A decision to end a cycle lane trial on Kensington High Street only seven weeks after it was started has caused wide-spread protests from local residents, businesses and public institutions in West London.
The KHS cycle lane was developed in collaboration between the Royal Borough of Kensington and Chelsea and TFL as part of a central government initiative to enhance active travel during the Covid pandemic. It was meant to be in place for a trial period of at least 12 months. RBK&C decided to rip up the scheme in early December after just seven weeks, having spent £300,000 on installing it.
The council argues that many residents and businesses opposed the scheme, but to date only partial data on reactions to the trial has been made public by the council. Some residents publicly complained about increased congestion and blamed the trial, but the council’s own traffic data shows that journey times remained stable during the trial period.
“We do know that the number of cyclists using Kensington High Street has doubled to over 4,000 a day in this short period, leading to fewer cars on the roads, less air pollution and healthier active travel. Why would you stop this trial when it seems to be working so well?” asks Zack Polanski, the West London Green Party candidate for the London Assembly Election.
A wide range of local institutions including Fox Primary School, Imperial College and Royal Albert Hall have called for the lane to be restored, as it enables staff and students to commute safely. Angry residents protested in their hundreds, alongside commuters from neighbouring boroughs, when the decision was announced.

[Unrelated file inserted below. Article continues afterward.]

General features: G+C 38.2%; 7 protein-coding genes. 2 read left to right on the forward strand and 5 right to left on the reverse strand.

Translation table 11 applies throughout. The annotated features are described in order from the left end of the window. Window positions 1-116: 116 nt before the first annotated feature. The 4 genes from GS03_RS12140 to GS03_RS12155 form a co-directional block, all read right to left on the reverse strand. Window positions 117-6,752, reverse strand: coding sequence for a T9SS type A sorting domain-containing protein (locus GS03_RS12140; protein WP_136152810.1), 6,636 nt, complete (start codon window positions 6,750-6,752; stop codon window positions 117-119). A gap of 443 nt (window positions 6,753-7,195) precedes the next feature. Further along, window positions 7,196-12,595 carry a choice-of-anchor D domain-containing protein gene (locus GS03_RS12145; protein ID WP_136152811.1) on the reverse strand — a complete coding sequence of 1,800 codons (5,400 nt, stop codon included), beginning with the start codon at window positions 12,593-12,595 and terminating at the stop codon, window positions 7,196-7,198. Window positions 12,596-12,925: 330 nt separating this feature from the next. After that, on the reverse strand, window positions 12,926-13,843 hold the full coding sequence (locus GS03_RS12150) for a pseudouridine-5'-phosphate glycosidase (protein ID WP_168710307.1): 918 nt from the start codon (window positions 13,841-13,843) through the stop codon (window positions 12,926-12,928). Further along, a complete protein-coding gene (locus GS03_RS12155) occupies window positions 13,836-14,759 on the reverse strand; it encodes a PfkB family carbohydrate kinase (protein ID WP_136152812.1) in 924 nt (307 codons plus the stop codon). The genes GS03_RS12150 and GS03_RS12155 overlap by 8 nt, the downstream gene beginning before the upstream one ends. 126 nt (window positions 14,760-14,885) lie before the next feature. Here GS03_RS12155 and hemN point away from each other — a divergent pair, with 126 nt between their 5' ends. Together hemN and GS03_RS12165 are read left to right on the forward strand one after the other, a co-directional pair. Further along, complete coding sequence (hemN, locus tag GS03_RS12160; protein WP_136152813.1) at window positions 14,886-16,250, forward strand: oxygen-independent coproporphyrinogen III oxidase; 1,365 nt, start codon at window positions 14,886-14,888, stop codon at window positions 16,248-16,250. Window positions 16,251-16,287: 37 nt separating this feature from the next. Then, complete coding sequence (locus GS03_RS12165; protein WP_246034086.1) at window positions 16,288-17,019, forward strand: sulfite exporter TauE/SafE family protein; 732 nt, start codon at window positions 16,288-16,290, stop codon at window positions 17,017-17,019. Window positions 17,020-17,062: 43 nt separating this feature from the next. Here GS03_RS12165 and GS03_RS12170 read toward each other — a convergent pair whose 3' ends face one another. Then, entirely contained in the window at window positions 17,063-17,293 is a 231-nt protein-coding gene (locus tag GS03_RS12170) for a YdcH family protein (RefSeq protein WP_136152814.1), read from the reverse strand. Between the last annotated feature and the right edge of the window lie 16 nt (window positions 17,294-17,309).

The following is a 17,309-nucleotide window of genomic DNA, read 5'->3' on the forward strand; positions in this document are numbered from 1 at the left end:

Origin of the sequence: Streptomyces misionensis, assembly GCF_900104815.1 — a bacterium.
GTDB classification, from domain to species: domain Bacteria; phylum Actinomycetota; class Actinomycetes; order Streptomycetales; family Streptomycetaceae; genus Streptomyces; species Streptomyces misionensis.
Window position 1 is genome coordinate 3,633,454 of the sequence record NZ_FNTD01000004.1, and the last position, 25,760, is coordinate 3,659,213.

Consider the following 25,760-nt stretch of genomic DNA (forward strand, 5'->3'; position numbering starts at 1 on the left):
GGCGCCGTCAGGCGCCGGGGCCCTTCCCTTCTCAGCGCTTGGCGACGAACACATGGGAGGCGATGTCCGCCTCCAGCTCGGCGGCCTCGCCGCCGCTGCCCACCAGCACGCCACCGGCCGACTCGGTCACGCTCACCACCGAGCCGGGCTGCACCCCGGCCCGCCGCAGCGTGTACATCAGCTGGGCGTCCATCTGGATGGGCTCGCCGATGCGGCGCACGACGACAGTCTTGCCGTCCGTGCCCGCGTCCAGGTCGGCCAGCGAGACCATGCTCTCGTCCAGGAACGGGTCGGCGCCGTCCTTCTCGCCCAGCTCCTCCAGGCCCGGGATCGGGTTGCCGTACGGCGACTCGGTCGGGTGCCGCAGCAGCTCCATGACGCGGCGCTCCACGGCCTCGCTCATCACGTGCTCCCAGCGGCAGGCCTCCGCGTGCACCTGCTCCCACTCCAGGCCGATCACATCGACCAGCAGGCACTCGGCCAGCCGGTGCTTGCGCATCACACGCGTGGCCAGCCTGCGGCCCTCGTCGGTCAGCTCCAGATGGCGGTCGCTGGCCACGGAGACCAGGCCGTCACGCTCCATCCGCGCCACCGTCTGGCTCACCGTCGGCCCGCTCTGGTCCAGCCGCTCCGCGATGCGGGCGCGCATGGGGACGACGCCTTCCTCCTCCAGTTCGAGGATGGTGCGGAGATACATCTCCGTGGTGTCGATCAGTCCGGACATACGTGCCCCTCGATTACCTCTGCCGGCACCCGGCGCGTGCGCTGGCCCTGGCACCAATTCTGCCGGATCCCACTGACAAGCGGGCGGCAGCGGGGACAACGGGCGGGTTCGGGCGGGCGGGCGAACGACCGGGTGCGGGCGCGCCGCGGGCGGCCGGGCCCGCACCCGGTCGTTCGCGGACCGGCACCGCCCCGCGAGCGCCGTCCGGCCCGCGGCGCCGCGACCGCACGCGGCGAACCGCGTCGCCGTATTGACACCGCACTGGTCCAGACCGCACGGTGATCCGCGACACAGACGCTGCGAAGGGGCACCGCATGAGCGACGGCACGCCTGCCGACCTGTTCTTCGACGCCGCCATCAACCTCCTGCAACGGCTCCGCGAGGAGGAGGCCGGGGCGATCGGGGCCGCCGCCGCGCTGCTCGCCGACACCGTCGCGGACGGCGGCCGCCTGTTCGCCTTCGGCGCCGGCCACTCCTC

Local active travel and cycle lane supporters Better Streets for K&C say they were copied into 1000s of supportive emails to the council. They are now seeking a juridical review of the council decision. Kensington Greens say they will hold RBK&C to account.
“The council has still not shared the full tally of resident emails they received on the scheme. They have made false claims about business groups opposing the scheme, which they were asked to retract,” says Kensington Green Party activist Fabian Frenzel.
“Fifteen people have died or were seriously injured on Kensington High Street in the last three years. We need to act to prevent death and serious injury caused by motor traffic and to make people feel safe on London’s streets. The council is paying lip service to road safety and to promoting active travel, but at every critical junction they take the wrong turn.”
The argument to keep the cycle lane seems even more pertinent given the outcome of the trial on the death of nine-year-old Ella Adoo-Kissi-Debrah, to whose death, according to the Southwark Coroner’s Court, air pollution made a ‘material contribution’. Coroner Philip Barlow ruled that Adoo-Kissi-Debrah had been exposed to ‘excessive’ levels of pollution at her home near the South Circular Road in Lewisham.